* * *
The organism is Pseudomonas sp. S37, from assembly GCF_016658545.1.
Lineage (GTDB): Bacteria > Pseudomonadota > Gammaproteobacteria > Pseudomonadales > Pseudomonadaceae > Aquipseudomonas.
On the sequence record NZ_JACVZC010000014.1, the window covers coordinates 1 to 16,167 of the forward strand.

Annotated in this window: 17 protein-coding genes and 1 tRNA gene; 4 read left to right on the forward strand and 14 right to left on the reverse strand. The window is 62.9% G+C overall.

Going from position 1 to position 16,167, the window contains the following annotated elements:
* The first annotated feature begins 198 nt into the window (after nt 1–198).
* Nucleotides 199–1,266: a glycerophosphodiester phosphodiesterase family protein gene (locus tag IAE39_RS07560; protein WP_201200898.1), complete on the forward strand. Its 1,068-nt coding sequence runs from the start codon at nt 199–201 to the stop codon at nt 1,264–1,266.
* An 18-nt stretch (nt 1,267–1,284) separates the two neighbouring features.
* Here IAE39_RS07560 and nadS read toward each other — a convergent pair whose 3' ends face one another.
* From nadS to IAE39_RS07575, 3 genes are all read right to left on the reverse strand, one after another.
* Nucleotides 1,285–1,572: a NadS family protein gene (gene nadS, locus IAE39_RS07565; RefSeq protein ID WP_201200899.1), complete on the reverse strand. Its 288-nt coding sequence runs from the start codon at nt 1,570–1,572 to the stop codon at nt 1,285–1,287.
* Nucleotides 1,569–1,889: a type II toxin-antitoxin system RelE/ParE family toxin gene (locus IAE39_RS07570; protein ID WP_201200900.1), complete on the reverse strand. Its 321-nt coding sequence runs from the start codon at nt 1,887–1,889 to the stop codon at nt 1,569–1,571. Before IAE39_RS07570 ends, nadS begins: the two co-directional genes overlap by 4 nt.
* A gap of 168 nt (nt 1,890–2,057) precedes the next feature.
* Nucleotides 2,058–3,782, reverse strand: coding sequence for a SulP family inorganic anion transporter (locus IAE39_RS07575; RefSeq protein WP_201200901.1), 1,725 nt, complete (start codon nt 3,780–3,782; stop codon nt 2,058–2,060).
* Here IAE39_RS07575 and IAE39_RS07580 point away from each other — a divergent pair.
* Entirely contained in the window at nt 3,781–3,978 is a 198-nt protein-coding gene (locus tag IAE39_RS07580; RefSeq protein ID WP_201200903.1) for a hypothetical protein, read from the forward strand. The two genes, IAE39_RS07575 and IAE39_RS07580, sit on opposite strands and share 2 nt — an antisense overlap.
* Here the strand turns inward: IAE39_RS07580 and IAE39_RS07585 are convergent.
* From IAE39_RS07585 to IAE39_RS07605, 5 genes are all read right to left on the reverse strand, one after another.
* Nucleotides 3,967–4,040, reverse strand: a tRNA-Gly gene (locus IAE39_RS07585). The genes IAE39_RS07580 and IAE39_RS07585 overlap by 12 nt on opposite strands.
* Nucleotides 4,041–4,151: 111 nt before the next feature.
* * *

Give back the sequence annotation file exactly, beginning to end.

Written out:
The organism is Pseudomonas sp. S37, from assembly GCF_016658545.1.
Lineage (GTDB): Bacteria > Pseudomonadota > Gammaproteobacteria > Pseudomonadales > Pseudomonadaceae > Aquipseudomonas.
On the sequence record NZ_JACVZC010000014.1, the window covers coordinates 1 to 16,167 of the forward strand.

Annotated in this window: 17 protein-coding genes and 1 tRNA gene; 4 read left to right on the forward strand and 14 right to left on the reverse strand. The window is 62.9% G+C overall.

Going from position 1 to position 16,167, the window contains the following annotated elements:
* The first annotated feature begins 198 nt into the window (after nt 1–198).
* Nucleotides 199–1,266: a glycerophosphodiester phosphodiesterase family protein gene (locus tag IAE39_RS07560; protein WP_201200898.1), complete on the forward strand. Its 1,068-nt coding sequence runs from the start codon at nt 199–201 to the stop codon at nt 1,264–1,266.
* An 18-nt stretch (nt 1,267–1,284) separates the two neighbouring features.
* Here IAE39_RS07560 and nadS read toward each other — a convergent pair whose 3' ends face one another.
* From nadS to IAE39_RS07575, 3 genes are all read right to left on the reverse strand, one after another.
* Nucleotides 1,285–1,572: a NadS family protein gene (gene nadS, locus IAE39_RS07565; RefSeq protein ID WP_201200899.1), complete on the reverse strand. Its 288-nt coding sequence runs from the start codon at nt 1,570–1,572 to the stop codon at nt 1,285–1,287.
* Nucleotides 1,569–1,889: a type II toxin-antitoxin system RelE/ParE family toxin gene (locus IAE39_RS07570; protein ID WP_201200900.1), complete on the reverse strand. Its 321-nt coding sequence runs from the start codon at nt 1,887–1,889 to the stop codon at nt 1,569–1,571. Before IAE39_RS07570 ends, nadS begins: the two co-directional genes overlap by 4 nt.
* A gap of 168 nt (nt 1,890–2,057) precedes the next feature.
* Nucleotides 2,058–3,782, reverse strand: coding sequence for a SulP family inorganic anion transporter (locus IAE39_RS07575; RefSeq protein WP_201200901.1), 1,725 nt, complete (start codon nt 3,780–3,782; stop codon nt 2,058–2,060).
* Here IAE39_RS07575 and IAE39_RS07580 point away from each other — a divergent pair.
* Entirely contained in the window at nt 3,781–3,978 is a 198-nt protein-coding gene (locus tag IAE39_RS07580; RefSeq protein ID WP_201200903.1) for a hypothetical protein, read from the forward strand. The two genes, IAE39_RS07575 and IAE39_RS07580, sit on opposite strands and share 2 nt — an antisense overlap.
* Here the strand turns inward: IAE39_RS07580 and IAE39_RS07585 are convergent.
* From IAE39_RS07585 to IAE39_RS07605, 5 genes are all read right to left on the reverse strand, one after another.
* Nucleotides 3,967–4,040, reverse strand: a tRNA-Gly gene (locus IAE39_RS07585). The genes IAE39_RS07580 and IAE39_RS07585 overlap by 12 nt on opposite strands.
* Nucleotides 4,041–4,151: 111 nt before the next feature.